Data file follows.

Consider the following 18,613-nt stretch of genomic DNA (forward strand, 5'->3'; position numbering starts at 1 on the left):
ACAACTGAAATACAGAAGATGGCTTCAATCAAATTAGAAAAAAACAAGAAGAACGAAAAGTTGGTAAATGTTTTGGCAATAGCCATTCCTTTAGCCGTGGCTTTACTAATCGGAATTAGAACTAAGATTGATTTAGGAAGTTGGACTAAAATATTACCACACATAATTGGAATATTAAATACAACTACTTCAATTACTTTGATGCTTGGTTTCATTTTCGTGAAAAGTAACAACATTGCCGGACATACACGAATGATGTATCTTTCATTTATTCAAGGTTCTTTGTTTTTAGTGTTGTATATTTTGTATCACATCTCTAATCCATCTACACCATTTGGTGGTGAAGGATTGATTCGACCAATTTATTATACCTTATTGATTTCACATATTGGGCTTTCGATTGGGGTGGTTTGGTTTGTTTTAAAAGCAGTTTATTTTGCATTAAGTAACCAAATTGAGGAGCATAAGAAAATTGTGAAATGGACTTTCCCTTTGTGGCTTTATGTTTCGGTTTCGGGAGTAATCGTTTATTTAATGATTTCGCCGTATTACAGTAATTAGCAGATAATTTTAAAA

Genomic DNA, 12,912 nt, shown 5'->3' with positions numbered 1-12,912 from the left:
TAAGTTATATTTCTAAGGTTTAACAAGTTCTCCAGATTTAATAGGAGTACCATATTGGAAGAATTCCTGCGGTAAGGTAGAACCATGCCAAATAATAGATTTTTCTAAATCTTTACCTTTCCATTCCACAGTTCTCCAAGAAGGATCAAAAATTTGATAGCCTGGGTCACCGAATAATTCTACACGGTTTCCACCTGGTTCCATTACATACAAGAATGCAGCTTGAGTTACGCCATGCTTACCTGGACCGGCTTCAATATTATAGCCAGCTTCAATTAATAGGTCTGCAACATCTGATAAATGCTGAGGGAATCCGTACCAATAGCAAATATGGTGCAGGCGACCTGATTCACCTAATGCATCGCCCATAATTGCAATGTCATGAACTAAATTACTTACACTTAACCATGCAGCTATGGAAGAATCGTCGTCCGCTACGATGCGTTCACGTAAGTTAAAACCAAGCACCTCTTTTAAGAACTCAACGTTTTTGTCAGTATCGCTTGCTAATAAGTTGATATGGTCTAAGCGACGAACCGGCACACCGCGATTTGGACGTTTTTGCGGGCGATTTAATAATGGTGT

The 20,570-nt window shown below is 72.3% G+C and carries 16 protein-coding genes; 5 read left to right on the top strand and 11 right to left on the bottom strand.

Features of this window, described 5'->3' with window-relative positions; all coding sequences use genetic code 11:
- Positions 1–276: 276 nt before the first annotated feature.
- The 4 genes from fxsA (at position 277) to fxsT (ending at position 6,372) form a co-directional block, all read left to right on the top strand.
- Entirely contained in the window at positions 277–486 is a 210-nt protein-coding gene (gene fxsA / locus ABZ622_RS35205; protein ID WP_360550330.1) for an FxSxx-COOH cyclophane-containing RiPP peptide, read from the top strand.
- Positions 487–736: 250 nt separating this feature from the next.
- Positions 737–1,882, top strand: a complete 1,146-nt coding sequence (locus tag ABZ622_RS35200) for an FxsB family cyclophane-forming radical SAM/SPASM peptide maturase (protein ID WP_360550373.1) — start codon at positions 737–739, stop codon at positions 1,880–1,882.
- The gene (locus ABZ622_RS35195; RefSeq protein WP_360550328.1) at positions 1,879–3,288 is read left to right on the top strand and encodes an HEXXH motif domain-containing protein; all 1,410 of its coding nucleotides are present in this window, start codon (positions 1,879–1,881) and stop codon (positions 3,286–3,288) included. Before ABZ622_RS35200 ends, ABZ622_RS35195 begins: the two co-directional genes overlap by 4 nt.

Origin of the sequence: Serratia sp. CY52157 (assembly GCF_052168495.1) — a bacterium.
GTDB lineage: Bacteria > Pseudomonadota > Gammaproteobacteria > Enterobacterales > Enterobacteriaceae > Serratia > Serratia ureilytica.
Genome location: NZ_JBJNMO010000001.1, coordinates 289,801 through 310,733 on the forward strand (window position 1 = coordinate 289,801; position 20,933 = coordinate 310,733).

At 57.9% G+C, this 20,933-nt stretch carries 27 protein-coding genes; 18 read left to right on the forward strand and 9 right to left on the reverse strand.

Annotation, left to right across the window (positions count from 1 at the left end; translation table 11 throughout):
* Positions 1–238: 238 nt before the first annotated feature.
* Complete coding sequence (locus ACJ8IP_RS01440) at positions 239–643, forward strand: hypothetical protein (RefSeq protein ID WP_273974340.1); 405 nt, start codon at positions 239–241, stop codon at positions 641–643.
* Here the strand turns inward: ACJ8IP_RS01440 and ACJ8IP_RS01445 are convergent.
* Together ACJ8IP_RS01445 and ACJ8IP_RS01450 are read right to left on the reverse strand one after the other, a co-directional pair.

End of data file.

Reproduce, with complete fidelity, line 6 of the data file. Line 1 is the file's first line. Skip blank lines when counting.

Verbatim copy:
Features of this window, described 5'->3' with window-relative positions; all coding sequences use genetic code 11: